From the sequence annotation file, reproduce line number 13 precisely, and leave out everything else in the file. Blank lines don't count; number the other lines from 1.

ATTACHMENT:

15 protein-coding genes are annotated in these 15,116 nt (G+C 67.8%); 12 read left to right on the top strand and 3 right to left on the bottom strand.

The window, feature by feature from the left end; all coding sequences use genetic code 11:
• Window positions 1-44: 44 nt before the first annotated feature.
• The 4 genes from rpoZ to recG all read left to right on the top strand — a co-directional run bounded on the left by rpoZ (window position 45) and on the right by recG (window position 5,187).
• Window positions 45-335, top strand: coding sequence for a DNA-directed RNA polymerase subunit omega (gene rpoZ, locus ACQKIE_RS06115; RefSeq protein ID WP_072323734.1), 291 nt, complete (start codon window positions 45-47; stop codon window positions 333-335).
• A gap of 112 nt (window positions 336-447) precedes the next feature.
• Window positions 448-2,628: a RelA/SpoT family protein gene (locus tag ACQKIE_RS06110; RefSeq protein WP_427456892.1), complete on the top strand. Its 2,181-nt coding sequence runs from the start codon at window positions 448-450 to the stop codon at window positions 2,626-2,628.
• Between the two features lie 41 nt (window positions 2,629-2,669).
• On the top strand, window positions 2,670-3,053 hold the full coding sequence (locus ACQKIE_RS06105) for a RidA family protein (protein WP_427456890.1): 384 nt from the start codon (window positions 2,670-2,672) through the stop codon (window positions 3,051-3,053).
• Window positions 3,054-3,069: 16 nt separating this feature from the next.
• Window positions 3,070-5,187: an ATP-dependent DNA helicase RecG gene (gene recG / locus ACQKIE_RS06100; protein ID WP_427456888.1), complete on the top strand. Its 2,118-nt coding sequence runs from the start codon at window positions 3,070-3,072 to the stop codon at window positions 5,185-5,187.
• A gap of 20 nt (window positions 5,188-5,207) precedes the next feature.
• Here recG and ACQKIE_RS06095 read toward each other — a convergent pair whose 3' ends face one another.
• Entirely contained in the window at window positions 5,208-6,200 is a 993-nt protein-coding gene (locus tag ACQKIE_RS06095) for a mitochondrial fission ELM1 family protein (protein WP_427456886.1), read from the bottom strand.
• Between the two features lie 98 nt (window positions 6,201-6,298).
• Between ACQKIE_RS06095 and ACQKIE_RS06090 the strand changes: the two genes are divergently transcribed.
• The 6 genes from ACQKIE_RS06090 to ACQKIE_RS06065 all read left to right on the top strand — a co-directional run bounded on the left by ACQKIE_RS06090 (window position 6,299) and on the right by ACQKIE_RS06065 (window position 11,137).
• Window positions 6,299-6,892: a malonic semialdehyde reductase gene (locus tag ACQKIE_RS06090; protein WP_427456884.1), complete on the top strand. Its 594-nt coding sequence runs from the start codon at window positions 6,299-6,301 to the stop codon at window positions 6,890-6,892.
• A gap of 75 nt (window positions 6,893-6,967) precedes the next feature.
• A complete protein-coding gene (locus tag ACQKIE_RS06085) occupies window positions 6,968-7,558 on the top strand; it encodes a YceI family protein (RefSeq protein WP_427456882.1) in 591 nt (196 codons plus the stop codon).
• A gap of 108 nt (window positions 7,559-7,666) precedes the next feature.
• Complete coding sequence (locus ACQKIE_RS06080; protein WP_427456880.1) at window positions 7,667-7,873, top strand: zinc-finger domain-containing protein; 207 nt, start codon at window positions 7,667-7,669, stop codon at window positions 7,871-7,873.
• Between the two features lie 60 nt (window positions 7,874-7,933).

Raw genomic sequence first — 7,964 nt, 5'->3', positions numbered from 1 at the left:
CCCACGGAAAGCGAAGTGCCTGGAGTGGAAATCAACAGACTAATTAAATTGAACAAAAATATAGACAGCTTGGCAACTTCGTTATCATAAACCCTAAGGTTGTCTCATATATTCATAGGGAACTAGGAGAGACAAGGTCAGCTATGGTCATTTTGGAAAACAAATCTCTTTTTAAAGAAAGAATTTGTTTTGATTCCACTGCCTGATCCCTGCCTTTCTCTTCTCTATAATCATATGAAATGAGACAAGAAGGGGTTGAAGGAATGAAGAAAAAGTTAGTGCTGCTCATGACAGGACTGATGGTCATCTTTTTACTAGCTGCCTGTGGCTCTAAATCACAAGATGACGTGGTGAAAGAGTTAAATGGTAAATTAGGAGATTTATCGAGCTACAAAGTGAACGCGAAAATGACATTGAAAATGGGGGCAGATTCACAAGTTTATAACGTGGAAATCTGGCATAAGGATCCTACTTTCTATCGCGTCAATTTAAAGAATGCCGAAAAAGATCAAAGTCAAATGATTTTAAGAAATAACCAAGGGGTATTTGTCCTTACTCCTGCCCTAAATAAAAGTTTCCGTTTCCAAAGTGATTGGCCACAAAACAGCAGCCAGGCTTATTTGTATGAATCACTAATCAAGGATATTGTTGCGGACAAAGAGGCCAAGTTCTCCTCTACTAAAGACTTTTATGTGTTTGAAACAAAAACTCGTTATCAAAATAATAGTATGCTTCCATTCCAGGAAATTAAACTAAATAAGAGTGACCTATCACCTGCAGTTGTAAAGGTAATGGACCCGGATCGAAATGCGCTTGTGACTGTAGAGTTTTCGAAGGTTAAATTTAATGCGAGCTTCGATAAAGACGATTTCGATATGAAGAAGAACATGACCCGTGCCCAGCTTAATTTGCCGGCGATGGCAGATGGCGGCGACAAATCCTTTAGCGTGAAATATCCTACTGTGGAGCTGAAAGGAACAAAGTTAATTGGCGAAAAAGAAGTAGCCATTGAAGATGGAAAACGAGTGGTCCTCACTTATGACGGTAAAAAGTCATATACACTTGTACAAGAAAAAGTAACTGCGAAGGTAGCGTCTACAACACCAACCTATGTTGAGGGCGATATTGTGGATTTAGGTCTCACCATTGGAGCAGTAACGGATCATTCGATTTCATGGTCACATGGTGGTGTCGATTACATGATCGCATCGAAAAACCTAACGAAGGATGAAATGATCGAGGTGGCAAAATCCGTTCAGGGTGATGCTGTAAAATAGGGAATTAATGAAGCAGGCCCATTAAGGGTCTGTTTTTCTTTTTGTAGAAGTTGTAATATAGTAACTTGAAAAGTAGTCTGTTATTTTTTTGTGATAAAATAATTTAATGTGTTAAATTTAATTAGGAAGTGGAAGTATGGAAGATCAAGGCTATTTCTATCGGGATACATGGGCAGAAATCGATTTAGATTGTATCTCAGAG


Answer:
• Here recG and ACQKIE_RS06095 read toward each other — a convergent pair whose 3' ends face one another.